4 Top Tips To Help You Pass Your Driving Test

Pass Your Driving Test

It’s completely natural to feel nervous about taking your driving test. You won’t have your instructor by your side to guide you on the day and the very nature of the test will make you feel highly scrutinised at all times.

The pressure can often prove too much, which is why it’s not uncommon for people to fail their first, second, or even third test before finally passing!

However, passing first time isn’t impossible: it just requires preparation, focus and calm.

Each time you fail your test could set you back weeks, if not months. Tests can be tricky to book at a suitable date and time, and the lessons needed in-between will add further to the cost.

To prepare, here are four top tips to help you pass your driving test and secure your licence:

1. Don’t try to save time and money by taking fewer driving lessons

It can often be extremely tempting to just take a set number of driving lessons and then immediately apply for your driving test. However, this is an ill-advised plan that likely will end up costing you more time and money in the long run.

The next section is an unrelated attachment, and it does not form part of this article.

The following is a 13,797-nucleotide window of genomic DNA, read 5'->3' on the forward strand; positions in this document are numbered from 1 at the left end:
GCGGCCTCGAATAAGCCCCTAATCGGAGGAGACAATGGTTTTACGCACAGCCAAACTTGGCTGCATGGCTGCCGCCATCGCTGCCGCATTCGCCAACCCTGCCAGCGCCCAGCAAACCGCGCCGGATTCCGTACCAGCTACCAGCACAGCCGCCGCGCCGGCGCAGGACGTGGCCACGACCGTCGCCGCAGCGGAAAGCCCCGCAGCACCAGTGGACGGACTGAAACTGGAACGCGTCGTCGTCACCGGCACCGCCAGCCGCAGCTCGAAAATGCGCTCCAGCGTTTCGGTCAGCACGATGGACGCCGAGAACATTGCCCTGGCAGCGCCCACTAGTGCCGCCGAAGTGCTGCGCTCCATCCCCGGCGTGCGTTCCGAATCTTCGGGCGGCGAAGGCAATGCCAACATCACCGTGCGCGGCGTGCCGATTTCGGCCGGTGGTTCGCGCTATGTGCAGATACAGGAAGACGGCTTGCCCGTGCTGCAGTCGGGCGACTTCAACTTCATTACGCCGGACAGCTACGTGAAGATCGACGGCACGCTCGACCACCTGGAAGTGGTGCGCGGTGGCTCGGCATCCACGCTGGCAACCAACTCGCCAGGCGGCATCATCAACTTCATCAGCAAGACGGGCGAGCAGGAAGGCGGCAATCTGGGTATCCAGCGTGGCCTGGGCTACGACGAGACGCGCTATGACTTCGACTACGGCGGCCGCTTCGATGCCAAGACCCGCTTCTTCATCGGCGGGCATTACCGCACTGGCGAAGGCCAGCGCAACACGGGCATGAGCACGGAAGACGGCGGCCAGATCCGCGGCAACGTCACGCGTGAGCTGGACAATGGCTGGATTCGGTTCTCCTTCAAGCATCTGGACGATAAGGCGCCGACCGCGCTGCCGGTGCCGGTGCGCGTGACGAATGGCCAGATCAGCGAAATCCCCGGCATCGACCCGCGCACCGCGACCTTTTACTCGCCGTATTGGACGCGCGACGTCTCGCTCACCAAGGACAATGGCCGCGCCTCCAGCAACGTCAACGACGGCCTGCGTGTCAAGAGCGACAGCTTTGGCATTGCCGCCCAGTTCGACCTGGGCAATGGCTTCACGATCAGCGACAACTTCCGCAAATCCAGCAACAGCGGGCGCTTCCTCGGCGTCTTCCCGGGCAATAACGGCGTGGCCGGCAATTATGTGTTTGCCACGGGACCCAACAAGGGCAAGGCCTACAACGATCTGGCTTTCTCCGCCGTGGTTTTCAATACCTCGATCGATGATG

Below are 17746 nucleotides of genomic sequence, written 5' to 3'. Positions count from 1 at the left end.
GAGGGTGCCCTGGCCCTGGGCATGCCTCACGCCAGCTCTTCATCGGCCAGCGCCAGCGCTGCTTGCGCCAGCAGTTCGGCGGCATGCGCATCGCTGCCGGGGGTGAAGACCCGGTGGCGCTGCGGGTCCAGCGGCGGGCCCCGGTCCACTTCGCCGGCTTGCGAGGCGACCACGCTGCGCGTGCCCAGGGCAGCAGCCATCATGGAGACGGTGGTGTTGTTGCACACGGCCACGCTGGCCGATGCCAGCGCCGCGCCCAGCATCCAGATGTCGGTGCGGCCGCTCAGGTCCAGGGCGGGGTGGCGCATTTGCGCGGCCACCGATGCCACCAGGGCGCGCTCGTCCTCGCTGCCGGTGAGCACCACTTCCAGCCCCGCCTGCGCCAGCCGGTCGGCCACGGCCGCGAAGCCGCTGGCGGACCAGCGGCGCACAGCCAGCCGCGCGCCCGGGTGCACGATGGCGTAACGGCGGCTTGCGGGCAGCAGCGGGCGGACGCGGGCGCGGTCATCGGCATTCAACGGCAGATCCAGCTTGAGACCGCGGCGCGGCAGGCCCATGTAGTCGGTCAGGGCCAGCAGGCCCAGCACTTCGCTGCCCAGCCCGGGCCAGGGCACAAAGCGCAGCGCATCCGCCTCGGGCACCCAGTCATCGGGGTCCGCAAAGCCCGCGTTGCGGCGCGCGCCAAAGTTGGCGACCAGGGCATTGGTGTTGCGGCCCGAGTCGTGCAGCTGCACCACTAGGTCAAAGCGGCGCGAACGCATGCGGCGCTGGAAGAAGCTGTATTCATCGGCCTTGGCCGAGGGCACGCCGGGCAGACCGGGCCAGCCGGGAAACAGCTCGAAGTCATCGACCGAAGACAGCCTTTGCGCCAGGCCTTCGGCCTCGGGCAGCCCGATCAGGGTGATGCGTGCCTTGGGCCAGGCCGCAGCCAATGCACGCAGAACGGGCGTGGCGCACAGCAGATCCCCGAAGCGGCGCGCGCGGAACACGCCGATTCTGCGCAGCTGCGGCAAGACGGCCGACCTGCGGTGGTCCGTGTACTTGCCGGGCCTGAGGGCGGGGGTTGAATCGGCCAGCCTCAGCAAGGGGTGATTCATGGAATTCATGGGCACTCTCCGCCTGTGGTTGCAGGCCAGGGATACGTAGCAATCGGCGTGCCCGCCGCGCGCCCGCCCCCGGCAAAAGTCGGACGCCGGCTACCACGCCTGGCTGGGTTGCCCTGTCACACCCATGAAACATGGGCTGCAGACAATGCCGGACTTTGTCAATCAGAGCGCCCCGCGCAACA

Learning to drive isn’t an overnight process. It takes investment, hard work and repetition for safe, confident driving to become second nature. How much time? Everyone is different, but on average approximately 50 hours of lessons will be a definite step in the right direction.

Of course, each lesson will cost money and they do add up. However, you’ll be glad you paid for them when you’re not continually paying to retake your test!

The added benefit of all those lessons is that you’ll also be more likely to pass first time and become a safe, responsible driver.

2. Learn the Highway Code properly